Kindertransport-inspired lessons expand to Western Australia

Posted on October 7, 2023

Jill Rabinowitz running an In My Pocket project workshop at South Perth Primary School.

Jill Rabinowitz running an In My Pocket project workshop at South Perth Primary School.

The In My Pocket Project, based on the autobiography of the late Dorrith Sim (nee Oppenheim) – a Jewish German girl saved by the Kindertransport in 1939 and adopted by a Scottish family – reached a new milestone last month when it ran its first two educational workshops in Western Australian public schools.

The free two-hour book reading and creative art sessions were delivered to year 5 and 6 students at South Perth Primary School, and Maylands Peninsula Primary School, also in Perth.

They were led by Jill Rabinowitz, and produced such positive impacts, that both schools have already booked the We Are Here! Foundation’s educator and co-founder for repeat workshops next year. There are also bookings for more WA government and private schools, as well as at public libraries and museums.

Maylands Peninsula Primary School students showing their artworks done during an In My Pocket project workshop.

The project, coordinated and founded by Eli and Jill Rabinowitz, is already being run by all five Jewish day schools in Sydney, at Perth’s Jewish Carmel School, and at West Coast Steiner schools in Perth, and now has a Melbourne-based representative too.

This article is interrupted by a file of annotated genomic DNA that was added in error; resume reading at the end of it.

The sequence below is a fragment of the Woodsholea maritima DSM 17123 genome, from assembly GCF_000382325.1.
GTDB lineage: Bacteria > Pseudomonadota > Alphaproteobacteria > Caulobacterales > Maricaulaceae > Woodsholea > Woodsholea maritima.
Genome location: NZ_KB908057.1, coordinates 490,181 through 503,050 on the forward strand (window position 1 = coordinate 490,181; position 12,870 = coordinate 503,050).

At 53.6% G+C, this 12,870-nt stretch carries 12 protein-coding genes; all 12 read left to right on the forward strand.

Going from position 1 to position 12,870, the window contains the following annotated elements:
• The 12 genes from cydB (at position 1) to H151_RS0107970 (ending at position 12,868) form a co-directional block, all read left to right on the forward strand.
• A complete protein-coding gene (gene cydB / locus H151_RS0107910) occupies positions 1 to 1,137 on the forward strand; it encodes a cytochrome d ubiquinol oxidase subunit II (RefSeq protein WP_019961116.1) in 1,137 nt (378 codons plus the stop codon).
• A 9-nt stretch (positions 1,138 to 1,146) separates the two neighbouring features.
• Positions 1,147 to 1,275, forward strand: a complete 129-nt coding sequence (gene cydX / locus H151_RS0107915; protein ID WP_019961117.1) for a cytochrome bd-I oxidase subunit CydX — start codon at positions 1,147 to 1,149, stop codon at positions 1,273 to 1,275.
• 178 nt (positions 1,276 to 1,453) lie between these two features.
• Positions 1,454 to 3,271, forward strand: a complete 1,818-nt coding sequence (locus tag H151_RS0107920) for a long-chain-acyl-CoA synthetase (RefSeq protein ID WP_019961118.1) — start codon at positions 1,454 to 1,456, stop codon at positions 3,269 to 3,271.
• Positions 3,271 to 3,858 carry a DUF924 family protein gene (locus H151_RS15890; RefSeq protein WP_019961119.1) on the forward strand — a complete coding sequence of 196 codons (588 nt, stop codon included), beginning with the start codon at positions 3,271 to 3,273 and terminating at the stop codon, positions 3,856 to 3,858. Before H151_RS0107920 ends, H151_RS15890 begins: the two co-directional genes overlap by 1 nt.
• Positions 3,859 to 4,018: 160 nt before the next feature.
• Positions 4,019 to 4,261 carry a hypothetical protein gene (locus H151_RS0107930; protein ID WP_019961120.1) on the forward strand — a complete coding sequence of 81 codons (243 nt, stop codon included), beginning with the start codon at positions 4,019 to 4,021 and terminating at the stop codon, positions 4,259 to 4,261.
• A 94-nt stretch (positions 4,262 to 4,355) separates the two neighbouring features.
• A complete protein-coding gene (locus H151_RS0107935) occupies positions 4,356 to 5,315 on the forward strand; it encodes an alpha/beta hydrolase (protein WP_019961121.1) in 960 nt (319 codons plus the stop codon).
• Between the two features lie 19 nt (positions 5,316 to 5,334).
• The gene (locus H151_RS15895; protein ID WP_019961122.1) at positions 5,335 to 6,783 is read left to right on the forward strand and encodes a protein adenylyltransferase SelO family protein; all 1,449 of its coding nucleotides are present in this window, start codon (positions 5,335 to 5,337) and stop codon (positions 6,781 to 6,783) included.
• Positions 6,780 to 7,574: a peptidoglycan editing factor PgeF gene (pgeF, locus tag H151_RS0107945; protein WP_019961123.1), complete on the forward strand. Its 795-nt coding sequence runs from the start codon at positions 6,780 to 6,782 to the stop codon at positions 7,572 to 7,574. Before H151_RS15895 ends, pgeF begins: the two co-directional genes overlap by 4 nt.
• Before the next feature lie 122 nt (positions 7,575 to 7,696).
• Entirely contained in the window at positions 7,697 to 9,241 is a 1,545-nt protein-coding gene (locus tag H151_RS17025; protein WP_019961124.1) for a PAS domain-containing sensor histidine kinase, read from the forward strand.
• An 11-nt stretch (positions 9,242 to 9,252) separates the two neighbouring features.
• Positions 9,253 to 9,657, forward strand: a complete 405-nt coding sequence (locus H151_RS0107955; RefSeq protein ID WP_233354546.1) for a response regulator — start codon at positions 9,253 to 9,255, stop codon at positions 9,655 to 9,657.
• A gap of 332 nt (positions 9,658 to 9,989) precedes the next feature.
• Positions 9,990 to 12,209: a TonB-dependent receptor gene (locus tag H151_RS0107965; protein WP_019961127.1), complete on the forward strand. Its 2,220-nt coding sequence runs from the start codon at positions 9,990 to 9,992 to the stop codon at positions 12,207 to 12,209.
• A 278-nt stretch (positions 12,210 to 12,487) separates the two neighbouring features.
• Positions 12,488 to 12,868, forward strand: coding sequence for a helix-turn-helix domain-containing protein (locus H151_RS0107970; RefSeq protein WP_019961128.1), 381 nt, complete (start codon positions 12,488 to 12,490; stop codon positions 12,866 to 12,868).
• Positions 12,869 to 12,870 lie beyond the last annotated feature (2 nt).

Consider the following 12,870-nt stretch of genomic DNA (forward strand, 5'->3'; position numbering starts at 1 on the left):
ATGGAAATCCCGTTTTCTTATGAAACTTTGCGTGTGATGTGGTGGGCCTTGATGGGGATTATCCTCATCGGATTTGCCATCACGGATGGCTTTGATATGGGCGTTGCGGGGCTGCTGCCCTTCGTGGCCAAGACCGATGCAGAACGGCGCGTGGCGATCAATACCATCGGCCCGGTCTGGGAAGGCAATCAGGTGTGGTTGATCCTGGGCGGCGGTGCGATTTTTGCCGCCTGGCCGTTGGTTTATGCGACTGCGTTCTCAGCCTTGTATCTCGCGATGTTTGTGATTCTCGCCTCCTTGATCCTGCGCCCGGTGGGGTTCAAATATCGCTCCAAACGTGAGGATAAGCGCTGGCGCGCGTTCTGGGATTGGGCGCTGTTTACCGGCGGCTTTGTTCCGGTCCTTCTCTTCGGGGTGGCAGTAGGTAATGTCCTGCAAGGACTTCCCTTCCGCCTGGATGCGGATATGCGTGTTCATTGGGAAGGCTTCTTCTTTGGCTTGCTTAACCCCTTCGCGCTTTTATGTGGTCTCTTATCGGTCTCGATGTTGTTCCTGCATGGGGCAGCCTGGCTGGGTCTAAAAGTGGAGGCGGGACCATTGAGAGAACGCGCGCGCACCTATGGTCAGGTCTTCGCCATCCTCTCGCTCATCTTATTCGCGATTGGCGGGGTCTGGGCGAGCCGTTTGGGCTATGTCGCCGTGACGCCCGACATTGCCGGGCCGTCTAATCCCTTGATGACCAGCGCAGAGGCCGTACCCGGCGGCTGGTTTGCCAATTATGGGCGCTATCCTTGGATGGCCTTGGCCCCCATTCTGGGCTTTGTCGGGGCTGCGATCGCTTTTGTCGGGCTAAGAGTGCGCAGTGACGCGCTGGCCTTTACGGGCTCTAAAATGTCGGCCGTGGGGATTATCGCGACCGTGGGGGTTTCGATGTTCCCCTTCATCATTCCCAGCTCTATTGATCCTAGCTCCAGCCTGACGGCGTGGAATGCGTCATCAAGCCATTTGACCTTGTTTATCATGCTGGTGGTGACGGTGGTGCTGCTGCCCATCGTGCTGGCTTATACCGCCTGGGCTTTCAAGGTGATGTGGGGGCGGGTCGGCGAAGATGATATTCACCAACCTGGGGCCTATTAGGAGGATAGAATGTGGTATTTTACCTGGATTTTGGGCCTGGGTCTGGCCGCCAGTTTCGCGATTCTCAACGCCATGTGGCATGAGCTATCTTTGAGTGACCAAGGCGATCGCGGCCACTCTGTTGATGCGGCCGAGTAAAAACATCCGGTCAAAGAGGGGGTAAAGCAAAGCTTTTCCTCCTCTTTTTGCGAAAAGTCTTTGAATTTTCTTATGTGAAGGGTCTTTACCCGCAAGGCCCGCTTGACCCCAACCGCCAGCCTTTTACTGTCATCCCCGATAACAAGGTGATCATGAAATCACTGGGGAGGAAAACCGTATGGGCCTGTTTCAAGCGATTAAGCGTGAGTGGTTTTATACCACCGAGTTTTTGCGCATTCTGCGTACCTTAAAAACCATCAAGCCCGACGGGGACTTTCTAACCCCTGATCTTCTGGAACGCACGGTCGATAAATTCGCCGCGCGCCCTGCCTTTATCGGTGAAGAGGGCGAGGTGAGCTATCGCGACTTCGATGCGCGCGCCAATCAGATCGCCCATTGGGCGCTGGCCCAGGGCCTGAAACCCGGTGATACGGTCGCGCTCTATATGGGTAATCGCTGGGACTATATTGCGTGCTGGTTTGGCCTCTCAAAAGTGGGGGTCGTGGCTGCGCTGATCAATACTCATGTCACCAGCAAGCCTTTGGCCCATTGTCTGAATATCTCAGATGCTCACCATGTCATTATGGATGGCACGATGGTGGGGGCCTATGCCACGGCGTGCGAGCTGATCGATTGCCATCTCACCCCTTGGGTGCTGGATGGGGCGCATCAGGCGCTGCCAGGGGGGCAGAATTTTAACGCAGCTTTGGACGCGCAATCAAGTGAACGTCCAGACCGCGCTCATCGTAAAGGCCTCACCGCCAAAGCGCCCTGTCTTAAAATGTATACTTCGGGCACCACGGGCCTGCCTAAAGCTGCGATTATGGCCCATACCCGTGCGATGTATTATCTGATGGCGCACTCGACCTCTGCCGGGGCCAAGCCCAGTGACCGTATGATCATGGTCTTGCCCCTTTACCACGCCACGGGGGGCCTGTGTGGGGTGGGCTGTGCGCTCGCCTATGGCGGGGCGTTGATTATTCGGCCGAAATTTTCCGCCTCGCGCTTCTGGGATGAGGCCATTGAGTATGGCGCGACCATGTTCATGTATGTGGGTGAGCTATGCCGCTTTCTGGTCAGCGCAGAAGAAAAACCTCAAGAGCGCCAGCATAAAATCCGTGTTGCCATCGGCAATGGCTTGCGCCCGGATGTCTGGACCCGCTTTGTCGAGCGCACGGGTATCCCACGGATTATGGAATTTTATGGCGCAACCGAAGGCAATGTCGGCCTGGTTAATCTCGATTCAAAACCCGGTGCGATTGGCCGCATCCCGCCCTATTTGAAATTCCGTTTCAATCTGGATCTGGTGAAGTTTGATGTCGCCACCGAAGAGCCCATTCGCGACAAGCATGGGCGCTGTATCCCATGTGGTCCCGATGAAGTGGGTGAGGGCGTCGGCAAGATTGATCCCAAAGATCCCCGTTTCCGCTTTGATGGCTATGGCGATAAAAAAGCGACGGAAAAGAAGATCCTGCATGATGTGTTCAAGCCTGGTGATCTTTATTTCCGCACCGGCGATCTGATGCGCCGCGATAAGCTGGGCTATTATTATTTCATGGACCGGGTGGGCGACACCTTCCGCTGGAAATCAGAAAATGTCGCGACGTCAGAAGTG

In My Pocket Project workshops are designed to fit into the humanities and social sciences curriculum, which has units focusing on migration, and themes of inclusivity, diversity and multiculturalism.

Once she was safely in Scotland, Sim used to learn the English language by storing each new word in a “pocket” in her memory, as she described it.

Feedback about the workshop from West Coast Steiner School year 5 students included, “I learned that you can find light even in the darkest of places”, “I think that Dorrith felt like children should know what is happening in the world, and I agree”, that Sim’s story “tells people that kindness from strangers can really save a life”, and, “It’s important for people to learn about how refugees might be feeling and how they can help.”

A South Perth Primary School teacher said, “The session helped develop a greater sense of empathy for people displaced from their homes by war, discrimination and natural disasters.

“Jill had some challenging questions that required them to think critically about the text and the illustrations.

“I loved the theme of kindness and spotting the acts of compassion along the way.”

With the continuing success of the project across Australia, it is set to expand to Cape Town in South Africa later this year.

To find out more about the We Are Here! Foundation’s In My Pocket project, or to make a donation, visit

Related Website »